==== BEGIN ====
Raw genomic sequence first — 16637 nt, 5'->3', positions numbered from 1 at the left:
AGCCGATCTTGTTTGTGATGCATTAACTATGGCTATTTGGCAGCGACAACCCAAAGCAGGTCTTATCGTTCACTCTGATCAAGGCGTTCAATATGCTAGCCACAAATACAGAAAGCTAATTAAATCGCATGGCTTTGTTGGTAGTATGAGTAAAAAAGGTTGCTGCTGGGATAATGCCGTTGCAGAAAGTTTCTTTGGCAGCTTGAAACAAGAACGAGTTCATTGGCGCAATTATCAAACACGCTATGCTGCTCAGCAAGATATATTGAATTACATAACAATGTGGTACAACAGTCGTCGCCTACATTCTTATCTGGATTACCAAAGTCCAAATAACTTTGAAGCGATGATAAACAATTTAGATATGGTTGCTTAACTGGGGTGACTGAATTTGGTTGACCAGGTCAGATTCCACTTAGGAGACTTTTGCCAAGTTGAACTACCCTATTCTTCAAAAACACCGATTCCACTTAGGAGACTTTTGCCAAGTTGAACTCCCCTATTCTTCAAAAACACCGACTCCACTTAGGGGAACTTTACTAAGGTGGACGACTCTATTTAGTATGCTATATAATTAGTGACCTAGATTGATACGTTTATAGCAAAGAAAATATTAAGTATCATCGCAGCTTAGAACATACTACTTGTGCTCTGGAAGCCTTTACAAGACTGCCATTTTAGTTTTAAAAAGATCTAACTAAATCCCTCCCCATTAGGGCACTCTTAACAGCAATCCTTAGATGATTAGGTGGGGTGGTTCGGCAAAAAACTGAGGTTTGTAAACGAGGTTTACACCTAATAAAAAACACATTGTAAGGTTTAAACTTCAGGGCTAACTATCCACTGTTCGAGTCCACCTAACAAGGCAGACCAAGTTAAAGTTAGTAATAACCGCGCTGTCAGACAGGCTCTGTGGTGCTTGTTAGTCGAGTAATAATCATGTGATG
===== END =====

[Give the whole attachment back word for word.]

Raw genomic sequence first — 16637 nt, 5'->3', positions numbered from 1 at the left:
AGCCGATCTTGTTTGTGATGCATTAACTATGGCTATTTGGCAGCGACAACCCAAAGCAGGTCTTATCGTTCACTCTGATCAAGGCGTTCAATATGCTAGCCACAAATACAGAAAGCTAATTAAATCGCATGGCTTTGTTGGTAGTATGAGTAAAAAAGGTTGCTGCTGGGATAATGCCGTTGCAGAAAGTTTCTTTGGCAGCTTGAAACAAGAACGAGTTCATTGGCGCAATTATCAAACACGCTATGCTGCTCAGCAAGATATATTGAATTACATAACAATGTGGTACAACAGTCGTCGCCTACATTCTTATCTGGATTACCAAAGTCCAAATAACTTTGAAGCGATGATAAACAATTTAGATATGGTTGCTTAACTGGGGTGACTGAATTTGGTTGACCAGGTCAGATTCCACTTAGGAGACTTTTGCCAAGTTGAACTACCCTATTCTTCAAAAACACCGATTCCACTTAGGAGACTTTTGCCAAGTTGAACTCCCCTATTCTTCAAAAACACCGACTCCACTTAGGGGAACTTTACTAAGGTGGACGACTCTATTTAGTATGCTATATAATTAGTGACCTAGATTGATACGTTTATAGCAAAGAAAATATTAAGTATCATCGCAGCTTAGAACATACTACTTGTGCTCTGGAAGCCTTTACAAGACTGCCATTTTAGTTTTAAAAAGATCTAACTAAATCCCTCCCCATTAGGGCACTCTTAACAGCAATCCTTAGATGATTAGGTGGGGTGGTTCGGCAAAAAACTGAGGTTTGTAAACGAGGTTTACACCTAATAAAAAACACATTGTAAGGTTTAAACTTCAGGGCTAACTATCCACTGTTCGAGTCCACCTAACAAGGCAGACCAAGTTAAAGTTAGTAATAACCGCGCTGTCAGACAGGCTCTGTGGTGCTTGTTAGTCGAGTAATAATCATGTGATG